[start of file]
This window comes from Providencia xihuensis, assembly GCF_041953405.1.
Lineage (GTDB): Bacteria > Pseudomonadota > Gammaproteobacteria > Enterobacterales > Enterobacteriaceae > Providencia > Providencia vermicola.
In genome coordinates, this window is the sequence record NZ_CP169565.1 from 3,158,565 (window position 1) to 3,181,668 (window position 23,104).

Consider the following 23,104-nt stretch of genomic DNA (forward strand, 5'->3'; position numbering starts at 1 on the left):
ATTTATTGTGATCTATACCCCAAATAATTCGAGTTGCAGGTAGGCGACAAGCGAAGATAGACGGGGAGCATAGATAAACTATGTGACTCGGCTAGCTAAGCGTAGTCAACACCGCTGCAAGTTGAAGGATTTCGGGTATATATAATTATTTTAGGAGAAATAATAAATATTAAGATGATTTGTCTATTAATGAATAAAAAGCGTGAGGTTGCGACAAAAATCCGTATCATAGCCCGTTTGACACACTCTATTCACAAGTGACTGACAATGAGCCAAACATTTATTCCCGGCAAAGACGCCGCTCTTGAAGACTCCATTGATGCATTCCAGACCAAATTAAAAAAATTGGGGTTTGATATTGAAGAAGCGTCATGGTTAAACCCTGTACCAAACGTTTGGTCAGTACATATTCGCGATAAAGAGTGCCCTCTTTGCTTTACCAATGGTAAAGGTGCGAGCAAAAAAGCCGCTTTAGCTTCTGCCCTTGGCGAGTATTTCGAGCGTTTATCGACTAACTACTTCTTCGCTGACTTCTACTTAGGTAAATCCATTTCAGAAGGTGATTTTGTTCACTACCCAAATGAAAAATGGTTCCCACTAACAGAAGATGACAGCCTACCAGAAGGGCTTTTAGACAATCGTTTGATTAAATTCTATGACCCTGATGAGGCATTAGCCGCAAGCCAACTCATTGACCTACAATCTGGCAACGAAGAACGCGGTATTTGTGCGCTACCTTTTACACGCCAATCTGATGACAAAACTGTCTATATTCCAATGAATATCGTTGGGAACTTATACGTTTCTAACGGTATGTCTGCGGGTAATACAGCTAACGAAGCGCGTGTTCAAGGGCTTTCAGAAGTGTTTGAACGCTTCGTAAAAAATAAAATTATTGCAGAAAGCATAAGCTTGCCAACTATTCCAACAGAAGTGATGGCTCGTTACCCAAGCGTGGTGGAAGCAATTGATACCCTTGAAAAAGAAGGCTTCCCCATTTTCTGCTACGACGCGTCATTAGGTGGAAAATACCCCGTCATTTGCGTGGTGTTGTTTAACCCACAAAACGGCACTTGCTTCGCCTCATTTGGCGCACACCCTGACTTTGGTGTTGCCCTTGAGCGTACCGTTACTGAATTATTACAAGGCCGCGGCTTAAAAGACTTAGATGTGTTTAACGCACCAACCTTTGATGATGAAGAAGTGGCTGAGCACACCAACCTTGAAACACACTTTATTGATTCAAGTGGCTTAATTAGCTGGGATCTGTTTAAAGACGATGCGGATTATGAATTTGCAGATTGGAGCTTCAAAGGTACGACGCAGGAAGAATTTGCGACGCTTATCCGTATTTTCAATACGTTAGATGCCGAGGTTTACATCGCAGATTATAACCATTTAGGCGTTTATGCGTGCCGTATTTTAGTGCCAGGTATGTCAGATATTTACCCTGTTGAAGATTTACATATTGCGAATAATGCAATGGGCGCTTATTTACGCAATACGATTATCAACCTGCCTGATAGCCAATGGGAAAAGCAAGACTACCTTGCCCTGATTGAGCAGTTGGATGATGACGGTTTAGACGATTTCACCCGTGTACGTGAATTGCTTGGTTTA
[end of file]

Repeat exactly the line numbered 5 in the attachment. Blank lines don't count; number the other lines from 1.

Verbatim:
ATTTATTGTGATCTATACCCCAAATAATTCGAGTTGCAGGTAGGCGACAAGCGAAGATAGACGGGGAGCATAGATAAACTATGTGACTCGGCTAGCTAAGCGTAGTCAACACCGCTGCAAGTTGAAGGATTTCGGGTATATATAATTATTTTAGGAGAAATAATAAATATTAAGATGATTTGTCTATTAATGAATAAAAAGCGTGAGGTTGCGACAAAAATCCGTATCATAGCCCGTTTGACACACTCTATTCACAAGTGACTGACAATGAGCCAAACATTTATTCCCGGCAAAGACGCCGCTCTTGAAGACTCCATTGATGCATTCCAGACCAAATTAAAAAAATTGGGGTTTGATATTGAAGAAGCGTCATGGTTAAACCCTGTACCAAACGTTTGGTCAGTACATATTCGCGATAAAGAGTGCCCTCTTTGCTTTACCAATGGTAAAGGTGCGAGCAAAAAAGCCGCTTTAGCTTCTGCCCTTGGCGAGTATTTCGAGCGTTTATCGACTAACTACTTCTTCGCTGACTTCTACTTAGGTAAATCCATTTCAGAAGGTGATTTTGTTCACTACCCAAATGAAAAATGGTTCCCACTAACAGAAGATGACAGCCTACCAGAAGGGCTTTTAGACAATCGTTTGATTAAATTCTATGACCCTGATGAGGCATTAGCCGCAAGCCAACTCATTGACCTACAATCTGGCAACGAAGAACGCGGTATTTGTGCGCTACCTTTTACACGCCAATCTGATGACAAAACTGTCTATATTCCAATGAATATCGTTGGGAACTTATACGTTTCTAACGGTATGTCTGCGGGTAATACAGCTAACGAAGCGCGTGTTCAAGGGCTTTCAGAAGTGTTTGAACGCTTCGTAAAAAATAAAATTATTGCAGAAAGCATAAGCTTGCCAACTATTCCAACAGAAGTGATGGCTCGTTACCCAAGCGTGGTGGAAGCAATTGATACCCTTGAAAAAGAAGGCTTCCCCATTTTCTGCTACGACGCGTCATTAGGTGGAAAATACCCCGTCATTTGCGTGGTGTTGTTTAACCCACAAAACGGCACTTGCTTCGCCTCATTTGGCGCACACCCTGACTTTGGTGTTGCCCTTGAGCGTACCGTTACTGAATTATTACAAGGCCGCGGCTTAAAAGACTTAGATGTGTTTAACGCACCAACCTTTGATGATGAAGAAGTGGCTGAGCACACCAACCTTGAAACACACTTTATTGATTCAAGTGGCTTAATTAGCTGGGATCTGTTTAAAGACGATGCGGATTATGAATTTGCAGATTGGAGCTTCAAAGGTACGACGCAGGAAGAATTTGCGACGCTTATCCGTATTTTCAATACGTTAGATGCCGAGGTTTACATCGCAGATTATAACCATTTAGGCGTTTATGCGTGCCGTATTTTAGTGCCAGGTATGTCAGATATTTACCCTGTTGAAGATTTACATATTGCGAATAATGCAATGGGCGCTTATTTACGCAATACGATTATCAACCTGCCTGATAGCCAATGGGAAAAGCAAGACTACCTTGCCCTGATTGAGCAGTTGGATGATGACGGTTTAGACGATTTCACCCGTGTACGTGAATTGCTTGGTTTA